Let’s see if you agree that this compilation, written by Emily Gottlieb and conceived by Joanne Doroshow, the Center’s Director, should have been newsworthy. Surveys cited in the Report show that “Four in 10 adults have experience with medical errors, either personally or in the care of someone close to them.” “Nearly three-quarters [73 percent] of patients say they are concerned about the potential for medical errors.”
Count tennis superstar, Serena Williams, was among them. She had to save her own life overcoming inattentive medical personnel “that initially dismissed her legitimate concerns about lethal blood clots following the birth of her child.” That story made news. Other celebrities passed away without the public knowing the causes until lawsuits were filed and settlements were rendered. For the most part, the physicians have received reprimands, temporary suspensions, but rarely lost their license to practice.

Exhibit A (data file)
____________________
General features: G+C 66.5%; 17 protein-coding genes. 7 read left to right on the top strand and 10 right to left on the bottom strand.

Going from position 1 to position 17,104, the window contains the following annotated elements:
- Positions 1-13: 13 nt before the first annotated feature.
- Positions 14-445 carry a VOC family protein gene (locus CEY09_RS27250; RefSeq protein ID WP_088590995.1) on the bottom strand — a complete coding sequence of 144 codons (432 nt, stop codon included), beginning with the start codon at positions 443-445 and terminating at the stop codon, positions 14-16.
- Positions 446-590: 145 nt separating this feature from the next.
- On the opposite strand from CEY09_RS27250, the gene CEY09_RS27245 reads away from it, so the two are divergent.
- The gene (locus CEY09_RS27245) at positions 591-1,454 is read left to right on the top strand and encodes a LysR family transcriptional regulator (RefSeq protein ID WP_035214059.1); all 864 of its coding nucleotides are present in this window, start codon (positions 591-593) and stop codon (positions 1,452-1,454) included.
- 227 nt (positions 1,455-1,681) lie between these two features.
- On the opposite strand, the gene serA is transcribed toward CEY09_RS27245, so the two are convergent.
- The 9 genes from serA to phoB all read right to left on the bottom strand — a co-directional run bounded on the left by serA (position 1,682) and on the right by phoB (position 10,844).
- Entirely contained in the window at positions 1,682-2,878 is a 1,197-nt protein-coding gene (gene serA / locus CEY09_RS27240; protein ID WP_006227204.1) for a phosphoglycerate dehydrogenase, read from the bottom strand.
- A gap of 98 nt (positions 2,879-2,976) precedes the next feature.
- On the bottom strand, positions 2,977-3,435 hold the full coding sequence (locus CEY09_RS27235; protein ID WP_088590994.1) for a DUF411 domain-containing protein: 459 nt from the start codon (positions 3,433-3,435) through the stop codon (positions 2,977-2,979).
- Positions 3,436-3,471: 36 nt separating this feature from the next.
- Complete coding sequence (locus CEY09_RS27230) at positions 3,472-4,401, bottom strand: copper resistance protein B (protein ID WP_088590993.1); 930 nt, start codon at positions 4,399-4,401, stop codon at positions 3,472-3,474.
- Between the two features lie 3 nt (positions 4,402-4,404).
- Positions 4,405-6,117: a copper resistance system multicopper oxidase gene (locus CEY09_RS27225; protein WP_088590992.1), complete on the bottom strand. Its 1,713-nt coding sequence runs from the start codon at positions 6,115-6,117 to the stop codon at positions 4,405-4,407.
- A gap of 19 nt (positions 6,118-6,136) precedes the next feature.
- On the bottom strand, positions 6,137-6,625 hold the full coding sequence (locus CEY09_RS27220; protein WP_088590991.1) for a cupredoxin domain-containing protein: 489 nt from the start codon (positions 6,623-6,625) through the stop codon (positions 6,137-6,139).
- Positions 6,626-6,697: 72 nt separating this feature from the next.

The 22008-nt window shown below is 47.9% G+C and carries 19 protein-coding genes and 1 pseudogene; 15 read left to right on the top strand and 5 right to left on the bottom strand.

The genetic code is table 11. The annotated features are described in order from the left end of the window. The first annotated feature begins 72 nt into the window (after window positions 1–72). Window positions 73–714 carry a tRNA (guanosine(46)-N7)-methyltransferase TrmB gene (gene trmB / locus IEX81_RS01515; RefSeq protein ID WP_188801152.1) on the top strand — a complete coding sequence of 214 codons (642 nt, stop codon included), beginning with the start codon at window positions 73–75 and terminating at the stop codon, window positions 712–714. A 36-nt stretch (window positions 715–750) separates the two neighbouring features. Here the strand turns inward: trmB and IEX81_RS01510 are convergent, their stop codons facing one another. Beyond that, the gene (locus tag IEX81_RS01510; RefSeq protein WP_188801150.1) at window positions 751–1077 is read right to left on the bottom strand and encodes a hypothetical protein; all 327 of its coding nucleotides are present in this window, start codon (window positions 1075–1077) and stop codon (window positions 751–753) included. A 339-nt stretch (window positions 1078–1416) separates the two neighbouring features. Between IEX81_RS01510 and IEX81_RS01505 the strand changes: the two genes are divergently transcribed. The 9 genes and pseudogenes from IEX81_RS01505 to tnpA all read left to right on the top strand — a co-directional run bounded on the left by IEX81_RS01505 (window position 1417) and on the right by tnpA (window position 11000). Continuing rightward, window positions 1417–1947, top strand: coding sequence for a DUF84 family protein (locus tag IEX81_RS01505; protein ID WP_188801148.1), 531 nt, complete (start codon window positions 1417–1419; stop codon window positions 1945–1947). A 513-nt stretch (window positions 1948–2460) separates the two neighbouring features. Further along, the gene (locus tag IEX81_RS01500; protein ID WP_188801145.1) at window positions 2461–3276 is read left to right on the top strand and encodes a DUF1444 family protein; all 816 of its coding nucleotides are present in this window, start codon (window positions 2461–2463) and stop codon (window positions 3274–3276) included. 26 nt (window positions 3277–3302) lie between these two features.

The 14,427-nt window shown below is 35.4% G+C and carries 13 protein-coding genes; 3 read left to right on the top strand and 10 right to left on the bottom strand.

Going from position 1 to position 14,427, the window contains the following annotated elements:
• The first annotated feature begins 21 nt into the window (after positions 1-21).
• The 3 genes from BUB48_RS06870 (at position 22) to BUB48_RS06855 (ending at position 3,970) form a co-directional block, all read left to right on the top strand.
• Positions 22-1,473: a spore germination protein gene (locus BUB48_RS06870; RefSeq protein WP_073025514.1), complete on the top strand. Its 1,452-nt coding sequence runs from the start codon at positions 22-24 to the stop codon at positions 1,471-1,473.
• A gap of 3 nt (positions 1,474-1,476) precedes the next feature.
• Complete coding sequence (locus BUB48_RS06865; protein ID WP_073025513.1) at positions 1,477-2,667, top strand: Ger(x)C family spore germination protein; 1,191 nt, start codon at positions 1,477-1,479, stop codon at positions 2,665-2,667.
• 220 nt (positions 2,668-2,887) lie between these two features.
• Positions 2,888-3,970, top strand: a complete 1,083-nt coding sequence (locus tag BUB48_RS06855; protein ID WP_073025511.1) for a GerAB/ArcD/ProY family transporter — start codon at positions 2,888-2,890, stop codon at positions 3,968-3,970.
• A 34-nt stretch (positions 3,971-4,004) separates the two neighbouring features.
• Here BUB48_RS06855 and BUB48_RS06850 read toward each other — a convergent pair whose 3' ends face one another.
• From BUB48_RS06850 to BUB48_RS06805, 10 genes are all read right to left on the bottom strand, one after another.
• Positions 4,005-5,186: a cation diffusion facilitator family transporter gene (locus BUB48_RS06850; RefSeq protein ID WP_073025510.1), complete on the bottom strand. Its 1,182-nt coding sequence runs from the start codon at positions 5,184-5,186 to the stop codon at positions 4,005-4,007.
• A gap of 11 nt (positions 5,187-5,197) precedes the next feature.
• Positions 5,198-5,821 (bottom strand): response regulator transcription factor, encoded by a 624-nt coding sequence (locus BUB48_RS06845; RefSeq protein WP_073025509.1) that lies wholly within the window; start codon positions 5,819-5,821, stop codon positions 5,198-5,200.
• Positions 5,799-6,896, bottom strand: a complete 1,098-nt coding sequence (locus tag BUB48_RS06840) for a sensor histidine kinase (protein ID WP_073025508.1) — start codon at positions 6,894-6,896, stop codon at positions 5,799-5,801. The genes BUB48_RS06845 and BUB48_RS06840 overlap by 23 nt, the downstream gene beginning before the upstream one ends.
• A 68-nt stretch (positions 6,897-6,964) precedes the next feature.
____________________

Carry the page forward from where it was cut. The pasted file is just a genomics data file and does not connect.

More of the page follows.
Joan Rivers, the long-time comedian, entered an endoscopy center in July 2014 for a routine throat procedure in New York. Her vital signs started failing, but her caretakers were “so busy taking cell phone pictures of their famous patient that they missed the moment her vital signs plummeted,” according to her daughter Melissa who filed a successful lawsuit ending in a private settlement.
Celebrity doctors who “cater to ‘the demands of wealthy and/or famous drug-seekers’” are overprescribing pain killers and other drugs. Reckless practices “led to the premature deaths of legendary entertainers like Elvis Presley, Marilyn Monroe and Judy Garland, to name just three.” More recently, over-prescription of drugs has harmed or killed Michael Jackson , Prince, Anna Nicole Smith, and 3 Doors Down guitarist Matt Roberts, to name a few. These were not one-time prescriptions but rather deadly ministrations over time by physicians who knew the conditions and vulnerabilities of their famous patients.